Real-time marketing techniques have begun to mature, enabling big brands to take bigger risks.
Taco Bell took one by sponsoring a concert at the South by Southwest (SXSW) annual music conference that became part of the brand's Feed the Beat program, a project that financially supports emerging artists with Taco Bell gift cards and opportunities to become featured in the brand's advertisements.
The brand's real-time marketing strategy relied on a camera switching app on Feedthebeat.com that gave fans images from several cameras, along with Instagram posts, Vine videos and Twitter tweets from fans sharing content at the show using the hashtag #feedthebeat.
Taco Bell will piece together the footage from several cameras to form what Lincoln Bjorkman, chief creative officer at ad agency Digitas, calls an experimental fan-made Rockumentary under the direction of documentarian Sam Jones.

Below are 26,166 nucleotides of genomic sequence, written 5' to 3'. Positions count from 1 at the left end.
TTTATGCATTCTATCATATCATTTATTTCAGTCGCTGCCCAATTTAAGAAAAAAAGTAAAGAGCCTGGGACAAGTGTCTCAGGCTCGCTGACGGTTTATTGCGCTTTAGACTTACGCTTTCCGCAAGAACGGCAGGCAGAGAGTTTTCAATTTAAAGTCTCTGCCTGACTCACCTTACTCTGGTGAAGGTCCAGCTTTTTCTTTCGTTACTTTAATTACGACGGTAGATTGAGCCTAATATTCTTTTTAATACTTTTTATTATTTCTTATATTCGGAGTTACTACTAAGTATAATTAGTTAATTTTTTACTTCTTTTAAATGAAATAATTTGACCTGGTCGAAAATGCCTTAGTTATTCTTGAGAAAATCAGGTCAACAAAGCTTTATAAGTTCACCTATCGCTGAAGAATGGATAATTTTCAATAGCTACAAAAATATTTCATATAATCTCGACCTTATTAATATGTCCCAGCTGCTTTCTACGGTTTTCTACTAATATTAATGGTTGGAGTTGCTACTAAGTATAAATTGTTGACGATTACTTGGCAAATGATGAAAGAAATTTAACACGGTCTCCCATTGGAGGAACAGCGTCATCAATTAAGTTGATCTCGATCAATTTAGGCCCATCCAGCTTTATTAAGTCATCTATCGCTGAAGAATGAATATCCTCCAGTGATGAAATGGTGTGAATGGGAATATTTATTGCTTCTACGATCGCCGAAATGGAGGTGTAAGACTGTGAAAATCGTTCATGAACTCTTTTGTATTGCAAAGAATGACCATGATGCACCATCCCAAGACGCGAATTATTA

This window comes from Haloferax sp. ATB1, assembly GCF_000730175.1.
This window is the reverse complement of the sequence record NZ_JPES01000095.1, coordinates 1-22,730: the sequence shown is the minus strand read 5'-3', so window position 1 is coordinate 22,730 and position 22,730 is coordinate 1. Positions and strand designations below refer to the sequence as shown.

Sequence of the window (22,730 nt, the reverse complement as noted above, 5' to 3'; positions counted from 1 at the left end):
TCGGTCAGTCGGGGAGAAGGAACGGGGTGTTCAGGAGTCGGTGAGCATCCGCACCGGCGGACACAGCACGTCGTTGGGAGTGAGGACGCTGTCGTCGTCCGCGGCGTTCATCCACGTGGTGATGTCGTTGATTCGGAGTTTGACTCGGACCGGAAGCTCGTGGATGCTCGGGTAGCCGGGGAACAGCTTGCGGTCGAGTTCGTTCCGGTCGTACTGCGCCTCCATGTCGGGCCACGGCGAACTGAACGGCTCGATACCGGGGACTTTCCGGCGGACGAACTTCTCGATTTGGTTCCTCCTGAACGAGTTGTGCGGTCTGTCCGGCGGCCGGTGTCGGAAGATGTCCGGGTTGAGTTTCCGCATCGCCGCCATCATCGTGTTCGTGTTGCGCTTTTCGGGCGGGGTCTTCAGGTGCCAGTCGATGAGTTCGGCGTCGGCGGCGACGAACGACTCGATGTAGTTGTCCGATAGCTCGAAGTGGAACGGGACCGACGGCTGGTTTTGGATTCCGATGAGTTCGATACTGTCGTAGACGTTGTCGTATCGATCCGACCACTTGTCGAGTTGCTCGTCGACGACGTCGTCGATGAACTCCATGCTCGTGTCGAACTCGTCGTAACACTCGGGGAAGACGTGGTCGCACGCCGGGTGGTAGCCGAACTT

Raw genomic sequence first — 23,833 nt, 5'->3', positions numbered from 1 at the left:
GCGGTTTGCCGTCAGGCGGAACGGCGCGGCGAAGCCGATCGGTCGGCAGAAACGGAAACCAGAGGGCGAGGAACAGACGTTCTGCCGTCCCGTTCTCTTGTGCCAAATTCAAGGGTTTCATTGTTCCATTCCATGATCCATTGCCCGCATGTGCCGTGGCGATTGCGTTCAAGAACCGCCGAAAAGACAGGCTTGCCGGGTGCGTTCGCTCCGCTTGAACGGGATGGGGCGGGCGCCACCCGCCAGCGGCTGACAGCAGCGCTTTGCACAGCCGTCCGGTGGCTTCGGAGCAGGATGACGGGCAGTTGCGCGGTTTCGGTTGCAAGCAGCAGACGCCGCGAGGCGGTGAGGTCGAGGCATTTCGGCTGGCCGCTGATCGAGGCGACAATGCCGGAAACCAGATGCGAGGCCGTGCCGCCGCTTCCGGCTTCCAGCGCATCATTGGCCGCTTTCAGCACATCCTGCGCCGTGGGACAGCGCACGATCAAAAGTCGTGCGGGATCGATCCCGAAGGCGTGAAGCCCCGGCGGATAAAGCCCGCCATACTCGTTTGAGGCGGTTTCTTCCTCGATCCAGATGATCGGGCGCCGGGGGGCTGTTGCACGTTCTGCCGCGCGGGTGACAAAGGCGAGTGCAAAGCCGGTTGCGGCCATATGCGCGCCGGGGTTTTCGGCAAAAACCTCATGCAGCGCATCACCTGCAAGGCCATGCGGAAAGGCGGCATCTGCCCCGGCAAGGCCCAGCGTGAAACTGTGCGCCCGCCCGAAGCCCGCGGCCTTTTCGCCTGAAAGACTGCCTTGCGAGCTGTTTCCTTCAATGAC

"They are rewiring the playbook on how they bring content to market," Bjorkman said, but there's more. "We want long drive-through lines and people freaking out."
Brands will focus this year on responsiveness and speed to market. To get there, Taco Bell keeps listening to consumers "like nobody's business," Bjorkman said. The company entered a world where Twitter tweets become physical interactions with the brand.
American Express, Procter & Gamble, and Taco Bell are some of Digitas' clients, but Bjorkman would only confirm that Sprint taps into the agency's BrandLIVE strategy, which combines social and content to launch real-time campaigns, and encourages brands to take more risks.
It's a mantra led by some at Google, which taught marketers running paid-search campaigns to just pivot if something doesn't work. That thinking drove a stick in the ground, making search the backbone of many campaigns.